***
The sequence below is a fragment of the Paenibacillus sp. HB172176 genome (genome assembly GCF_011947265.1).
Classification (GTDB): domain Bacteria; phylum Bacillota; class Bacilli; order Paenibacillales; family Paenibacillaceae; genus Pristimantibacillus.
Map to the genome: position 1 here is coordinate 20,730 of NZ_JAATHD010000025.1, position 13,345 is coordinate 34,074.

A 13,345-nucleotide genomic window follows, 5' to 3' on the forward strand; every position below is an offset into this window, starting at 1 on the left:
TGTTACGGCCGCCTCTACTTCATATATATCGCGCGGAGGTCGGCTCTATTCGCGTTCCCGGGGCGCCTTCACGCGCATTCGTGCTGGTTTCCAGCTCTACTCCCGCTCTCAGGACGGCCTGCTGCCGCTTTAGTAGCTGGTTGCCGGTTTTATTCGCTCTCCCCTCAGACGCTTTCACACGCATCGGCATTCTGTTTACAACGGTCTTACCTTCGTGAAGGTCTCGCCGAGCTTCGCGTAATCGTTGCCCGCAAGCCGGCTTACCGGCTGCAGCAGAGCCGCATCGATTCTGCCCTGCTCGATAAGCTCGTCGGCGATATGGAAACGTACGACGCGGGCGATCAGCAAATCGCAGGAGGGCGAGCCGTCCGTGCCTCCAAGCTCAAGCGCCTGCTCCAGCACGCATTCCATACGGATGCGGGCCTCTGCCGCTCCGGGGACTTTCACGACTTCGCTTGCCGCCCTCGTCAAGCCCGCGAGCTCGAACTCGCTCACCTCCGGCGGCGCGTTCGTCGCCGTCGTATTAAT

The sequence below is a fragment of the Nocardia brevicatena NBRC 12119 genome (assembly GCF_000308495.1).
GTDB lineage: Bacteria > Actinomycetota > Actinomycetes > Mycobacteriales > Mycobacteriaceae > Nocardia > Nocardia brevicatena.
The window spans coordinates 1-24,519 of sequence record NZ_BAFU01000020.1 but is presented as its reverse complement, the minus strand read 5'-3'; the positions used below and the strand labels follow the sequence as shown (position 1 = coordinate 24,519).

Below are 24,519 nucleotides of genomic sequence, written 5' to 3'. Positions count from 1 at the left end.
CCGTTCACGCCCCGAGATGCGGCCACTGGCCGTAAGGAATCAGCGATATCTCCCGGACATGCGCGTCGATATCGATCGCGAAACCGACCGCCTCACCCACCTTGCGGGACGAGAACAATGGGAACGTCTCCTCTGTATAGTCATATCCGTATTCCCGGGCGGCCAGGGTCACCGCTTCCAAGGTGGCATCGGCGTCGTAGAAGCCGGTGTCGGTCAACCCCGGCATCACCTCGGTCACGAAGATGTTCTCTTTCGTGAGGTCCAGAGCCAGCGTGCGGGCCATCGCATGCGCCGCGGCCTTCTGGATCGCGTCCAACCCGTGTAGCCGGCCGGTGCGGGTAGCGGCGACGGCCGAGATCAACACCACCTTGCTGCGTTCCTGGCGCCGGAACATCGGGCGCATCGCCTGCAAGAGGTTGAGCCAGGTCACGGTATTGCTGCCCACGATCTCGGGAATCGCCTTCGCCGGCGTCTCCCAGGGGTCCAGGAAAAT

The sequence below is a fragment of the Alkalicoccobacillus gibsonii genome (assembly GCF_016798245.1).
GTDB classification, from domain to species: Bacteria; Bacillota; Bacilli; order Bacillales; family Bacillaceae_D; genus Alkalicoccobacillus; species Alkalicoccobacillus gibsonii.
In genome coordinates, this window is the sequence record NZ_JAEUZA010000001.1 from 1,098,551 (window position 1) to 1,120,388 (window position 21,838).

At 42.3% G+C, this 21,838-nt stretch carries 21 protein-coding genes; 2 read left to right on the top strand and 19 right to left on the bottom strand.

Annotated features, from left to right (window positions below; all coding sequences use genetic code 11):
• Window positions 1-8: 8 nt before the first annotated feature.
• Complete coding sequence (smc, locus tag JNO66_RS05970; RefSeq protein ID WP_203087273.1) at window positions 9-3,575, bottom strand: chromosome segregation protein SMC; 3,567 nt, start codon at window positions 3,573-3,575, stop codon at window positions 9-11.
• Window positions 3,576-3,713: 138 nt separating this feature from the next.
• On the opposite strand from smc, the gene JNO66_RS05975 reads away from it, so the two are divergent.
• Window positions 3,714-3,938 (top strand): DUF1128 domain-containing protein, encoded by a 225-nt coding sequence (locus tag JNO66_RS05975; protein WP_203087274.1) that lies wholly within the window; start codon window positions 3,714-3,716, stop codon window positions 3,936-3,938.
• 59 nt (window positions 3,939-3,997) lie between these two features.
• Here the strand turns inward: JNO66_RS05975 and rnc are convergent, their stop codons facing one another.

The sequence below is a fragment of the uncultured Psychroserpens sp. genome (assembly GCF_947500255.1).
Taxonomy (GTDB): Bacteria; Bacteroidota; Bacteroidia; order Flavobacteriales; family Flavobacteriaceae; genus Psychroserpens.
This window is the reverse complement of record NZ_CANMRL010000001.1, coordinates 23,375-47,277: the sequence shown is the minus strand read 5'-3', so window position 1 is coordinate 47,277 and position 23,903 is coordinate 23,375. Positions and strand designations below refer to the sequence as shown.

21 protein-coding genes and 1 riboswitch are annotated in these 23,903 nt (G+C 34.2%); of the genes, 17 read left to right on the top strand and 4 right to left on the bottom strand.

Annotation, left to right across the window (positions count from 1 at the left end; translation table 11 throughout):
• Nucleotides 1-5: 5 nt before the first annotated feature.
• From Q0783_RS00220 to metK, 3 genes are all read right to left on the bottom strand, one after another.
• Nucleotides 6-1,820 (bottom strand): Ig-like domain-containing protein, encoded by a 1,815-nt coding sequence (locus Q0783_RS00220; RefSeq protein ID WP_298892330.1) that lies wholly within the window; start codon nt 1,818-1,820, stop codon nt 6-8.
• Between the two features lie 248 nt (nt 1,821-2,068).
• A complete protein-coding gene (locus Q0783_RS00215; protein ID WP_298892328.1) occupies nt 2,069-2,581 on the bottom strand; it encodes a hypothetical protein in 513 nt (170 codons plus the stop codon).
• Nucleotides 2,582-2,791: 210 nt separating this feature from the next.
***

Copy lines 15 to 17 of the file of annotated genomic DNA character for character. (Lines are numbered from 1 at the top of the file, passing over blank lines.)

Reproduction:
Annotated features, from left to right (window positions below; all coding sequences use genetic code 11):
• Window positions 1-8: 8 nt before the first annotated feature.
• Complete coding sequence (smc, locus tag JNO66_RS05970; RefSeq protein ID WP_203087273.1) at window positions 9-3,575, bottom strand: chromosome segregation protein SMC; 3,567 nt, start codon at window positions 3,573-3,575, stop codon at window positions 9-11.